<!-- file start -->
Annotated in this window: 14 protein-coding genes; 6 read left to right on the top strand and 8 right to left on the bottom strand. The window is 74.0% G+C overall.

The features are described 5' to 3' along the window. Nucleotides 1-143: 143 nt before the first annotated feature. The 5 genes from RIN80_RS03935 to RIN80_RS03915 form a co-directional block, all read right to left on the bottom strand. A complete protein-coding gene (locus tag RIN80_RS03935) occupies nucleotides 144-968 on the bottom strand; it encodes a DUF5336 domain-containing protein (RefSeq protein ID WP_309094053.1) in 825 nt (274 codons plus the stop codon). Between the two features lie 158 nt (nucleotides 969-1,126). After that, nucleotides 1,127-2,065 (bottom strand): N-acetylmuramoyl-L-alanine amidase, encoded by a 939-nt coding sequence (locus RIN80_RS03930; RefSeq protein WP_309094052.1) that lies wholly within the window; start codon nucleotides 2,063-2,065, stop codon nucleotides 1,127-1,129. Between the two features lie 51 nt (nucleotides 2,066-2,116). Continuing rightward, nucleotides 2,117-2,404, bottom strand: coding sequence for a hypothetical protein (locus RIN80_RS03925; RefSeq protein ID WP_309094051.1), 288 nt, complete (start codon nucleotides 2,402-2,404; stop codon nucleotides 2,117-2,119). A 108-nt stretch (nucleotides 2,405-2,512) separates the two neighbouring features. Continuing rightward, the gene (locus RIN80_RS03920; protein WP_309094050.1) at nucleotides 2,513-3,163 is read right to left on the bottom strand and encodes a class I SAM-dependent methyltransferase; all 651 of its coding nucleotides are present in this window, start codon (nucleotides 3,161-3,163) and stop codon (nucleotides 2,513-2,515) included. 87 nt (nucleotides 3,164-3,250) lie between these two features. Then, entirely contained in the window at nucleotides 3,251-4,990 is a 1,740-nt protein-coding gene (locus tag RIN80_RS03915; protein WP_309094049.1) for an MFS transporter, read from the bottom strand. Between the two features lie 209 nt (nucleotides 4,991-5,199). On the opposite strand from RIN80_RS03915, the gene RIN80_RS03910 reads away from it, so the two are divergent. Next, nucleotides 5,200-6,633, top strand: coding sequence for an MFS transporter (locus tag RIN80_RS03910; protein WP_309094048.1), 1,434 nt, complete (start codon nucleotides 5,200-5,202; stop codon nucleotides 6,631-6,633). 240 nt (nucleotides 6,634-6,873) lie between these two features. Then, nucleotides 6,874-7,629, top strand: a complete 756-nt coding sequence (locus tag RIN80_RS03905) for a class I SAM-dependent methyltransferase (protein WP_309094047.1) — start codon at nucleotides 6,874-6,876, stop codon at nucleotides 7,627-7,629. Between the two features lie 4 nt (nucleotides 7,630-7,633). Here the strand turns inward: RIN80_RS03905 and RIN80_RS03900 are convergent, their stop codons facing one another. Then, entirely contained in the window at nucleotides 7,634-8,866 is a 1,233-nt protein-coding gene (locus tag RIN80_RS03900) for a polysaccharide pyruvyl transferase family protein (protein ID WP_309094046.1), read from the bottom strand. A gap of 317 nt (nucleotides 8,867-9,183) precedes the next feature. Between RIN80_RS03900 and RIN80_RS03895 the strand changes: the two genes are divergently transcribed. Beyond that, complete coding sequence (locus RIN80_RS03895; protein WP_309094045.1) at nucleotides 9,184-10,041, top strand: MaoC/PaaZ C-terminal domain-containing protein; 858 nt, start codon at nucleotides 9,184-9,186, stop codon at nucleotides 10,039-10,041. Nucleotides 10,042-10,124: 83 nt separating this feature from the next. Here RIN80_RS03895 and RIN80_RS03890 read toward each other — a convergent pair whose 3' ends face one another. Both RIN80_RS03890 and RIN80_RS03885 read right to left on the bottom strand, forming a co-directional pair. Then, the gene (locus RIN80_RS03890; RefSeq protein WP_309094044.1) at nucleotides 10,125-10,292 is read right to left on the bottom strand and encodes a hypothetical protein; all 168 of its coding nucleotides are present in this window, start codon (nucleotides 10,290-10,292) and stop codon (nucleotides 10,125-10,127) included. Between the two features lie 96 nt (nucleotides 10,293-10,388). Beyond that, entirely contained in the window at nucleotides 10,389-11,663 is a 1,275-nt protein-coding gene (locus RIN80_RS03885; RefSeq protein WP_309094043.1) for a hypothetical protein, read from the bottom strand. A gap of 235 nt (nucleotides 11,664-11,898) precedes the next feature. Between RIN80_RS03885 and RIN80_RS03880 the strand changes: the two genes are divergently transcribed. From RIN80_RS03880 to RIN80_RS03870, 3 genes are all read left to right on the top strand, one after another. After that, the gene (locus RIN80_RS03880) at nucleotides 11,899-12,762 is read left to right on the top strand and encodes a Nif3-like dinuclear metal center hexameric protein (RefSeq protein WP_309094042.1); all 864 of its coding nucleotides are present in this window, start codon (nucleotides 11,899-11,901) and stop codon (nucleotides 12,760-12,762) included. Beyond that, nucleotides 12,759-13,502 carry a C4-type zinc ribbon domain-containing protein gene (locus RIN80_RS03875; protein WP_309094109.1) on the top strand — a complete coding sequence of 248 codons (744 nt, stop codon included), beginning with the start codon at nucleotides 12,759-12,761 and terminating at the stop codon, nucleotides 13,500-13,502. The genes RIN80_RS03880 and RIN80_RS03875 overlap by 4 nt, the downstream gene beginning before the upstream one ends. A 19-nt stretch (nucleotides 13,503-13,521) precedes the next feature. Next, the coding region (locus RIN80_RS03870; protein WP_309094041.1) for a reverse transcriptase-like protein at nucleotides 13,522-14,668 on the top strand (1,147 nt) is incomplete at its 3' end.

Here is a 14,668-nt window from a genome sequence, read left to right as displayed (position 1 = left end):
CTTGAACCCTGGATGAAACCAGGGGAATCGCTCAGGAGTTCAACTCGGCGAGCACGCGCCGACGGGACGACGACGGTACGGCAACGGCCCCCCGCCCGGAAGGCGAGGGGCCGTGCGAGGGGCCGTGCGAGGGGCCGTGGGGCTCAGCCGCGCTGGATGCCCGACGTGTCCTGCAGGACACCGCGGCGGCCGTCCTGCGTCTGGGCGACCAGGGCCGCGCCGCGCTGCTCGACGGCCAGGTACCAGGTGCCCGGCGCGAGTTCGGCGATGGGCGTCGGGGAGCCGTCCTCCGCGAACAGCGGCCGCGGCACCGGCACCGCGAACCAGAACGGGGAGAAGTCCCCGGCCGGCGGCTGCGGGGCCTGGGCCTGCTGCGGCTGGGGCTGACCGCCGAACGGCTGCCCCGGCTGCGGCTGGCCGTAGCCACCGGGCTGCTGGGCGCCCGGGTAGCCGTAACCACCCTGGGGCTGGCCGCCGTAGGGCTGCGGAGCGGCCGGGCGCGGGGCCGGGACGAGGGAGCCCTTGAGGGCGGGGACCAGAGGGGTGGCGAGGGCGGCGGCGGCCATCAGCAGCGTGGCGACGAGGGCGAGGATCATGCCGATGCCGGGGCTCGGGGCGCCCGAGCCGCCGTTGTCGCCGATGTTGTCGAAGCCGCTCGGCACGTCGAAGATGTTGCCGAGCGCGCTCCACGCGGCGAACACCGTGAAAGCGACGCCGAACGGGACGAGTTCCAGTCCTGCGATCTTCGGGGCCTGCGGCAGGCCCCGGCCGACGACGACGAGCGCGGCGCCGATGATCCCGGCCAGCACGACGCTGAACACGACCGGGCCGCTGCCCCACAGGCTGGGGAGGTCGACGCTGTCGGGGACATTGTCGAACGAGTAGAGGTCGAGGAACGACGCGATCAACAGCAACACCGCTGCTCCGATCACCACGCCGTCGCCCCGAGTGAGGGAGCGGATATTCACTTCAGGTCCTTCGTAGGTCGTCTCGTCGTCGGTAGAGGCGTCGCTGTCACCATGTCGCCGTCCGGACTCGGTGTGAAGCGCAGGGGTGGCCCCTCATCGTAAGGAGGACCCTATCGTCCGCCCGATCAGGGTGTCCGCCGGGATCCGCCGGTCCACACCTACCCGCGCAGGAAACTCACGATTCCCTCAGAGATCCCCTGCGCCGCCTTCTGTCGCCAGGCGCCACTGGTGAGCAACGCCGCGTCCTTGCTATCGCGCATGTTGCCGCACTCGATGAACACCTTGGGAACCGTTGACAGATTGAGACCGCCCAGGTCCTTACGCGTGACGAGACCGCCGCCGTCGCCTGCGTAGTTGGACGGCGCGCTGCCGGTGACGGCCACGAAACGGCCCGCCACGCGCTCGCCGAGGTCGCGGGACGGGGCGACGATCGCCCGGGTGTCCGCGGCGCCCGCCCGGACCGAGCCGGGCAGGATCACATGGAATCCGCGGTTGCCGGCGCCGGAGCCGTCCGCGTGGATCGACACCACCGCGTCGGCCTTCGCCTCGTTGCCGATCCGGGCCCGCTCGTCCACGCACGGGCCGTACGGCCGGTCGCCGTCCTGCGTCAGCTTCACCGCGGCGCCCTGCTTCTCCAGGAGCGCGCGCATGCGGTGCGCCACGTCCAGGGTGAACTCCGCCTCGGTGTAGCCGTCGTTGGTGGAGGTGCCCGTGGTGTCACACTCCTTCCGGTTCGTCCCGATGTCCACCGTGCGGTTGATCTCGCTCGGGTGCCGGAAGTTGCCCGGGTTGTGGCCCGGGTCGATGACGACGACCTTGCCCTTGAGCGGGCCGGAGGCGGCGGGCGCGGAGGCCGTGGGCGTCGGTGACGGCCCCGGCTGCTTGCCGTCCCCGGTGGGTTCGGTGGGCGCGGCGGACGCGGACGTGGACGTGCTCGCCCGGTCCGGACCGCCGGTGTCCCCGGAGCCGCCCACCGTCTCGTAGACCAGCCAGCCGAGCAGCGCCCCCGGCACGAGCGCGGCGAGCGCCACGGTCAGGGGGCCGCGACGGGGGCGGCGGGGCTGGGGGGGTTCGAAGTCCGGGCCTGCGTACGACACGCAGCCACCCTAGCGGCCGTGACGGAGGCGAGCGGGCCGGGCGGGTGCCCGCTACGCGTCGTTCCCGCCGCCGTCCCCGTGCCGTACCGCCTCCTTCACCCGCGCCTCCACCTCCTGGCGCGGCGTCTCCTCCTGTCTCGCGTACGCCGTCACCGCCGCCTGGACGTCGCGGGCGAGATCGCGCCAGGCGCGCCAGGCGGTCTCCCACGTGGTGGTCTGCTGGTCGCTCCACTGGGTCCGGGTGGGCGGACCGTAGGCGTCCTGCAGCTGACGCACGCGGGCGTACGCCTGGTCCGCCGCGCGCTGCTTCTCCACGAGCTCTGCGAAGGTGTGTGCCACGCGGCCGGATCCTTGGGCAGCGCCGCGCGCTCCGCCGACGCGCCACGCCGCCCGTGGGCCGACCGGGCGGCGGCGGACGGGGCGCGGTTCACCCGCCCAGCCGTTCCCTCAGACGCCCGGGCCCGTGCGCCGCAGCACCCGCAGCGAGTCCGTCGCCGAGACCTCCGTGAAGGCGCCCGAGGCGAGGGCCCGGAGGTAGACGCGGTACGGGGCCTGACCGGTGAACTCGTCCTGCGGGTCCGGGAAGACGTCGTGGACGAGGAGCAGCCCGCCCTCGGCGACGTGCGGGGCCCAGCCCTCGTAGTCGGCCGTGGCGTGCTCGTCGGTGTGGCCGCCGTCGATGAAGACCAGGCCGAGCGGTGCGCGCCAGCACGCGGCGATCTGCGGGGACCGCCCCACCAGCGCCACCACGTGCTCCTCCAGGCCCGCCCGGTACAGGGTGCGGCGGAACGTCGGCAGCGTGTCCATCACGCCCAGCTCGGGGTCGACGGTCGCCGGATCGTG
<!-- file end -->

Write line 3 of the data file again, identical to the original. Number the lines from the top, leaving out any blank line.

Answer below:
Here is a 14,668-nt window from a genome sequence, read left to right as displayed (position 1 = left end):